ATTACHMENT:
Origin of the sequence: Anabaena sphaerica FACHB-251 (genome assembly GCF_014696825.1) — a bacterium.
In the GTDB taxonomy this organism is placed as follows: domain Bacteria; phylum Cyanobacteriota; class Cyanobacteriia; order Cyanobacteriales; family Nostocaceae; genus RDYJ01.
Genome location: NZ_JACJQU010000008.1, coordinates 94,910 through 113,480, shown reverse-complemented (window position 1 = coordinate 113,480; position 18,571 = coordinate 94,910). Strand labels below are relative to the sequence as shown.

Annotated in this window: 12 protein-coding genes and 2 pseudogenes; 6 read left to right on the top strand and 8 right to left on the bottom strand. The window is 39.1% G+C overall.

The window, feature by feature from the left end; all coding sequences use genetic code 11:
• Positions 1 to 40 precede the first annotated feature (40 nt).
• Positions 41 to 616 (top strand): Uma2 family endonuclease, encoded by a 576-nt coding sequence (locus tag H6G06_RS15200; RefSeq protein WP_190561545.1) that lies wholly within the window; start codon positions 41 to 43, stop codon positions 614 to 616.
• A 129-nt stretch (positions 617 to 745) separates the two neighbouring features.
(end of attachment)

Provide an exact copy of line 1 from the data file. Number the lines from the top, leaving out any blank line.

Origin of the sequence: Anabaena sphaerica FACHB-251 (genome assembly GCF_014696825.1) — a bacterium.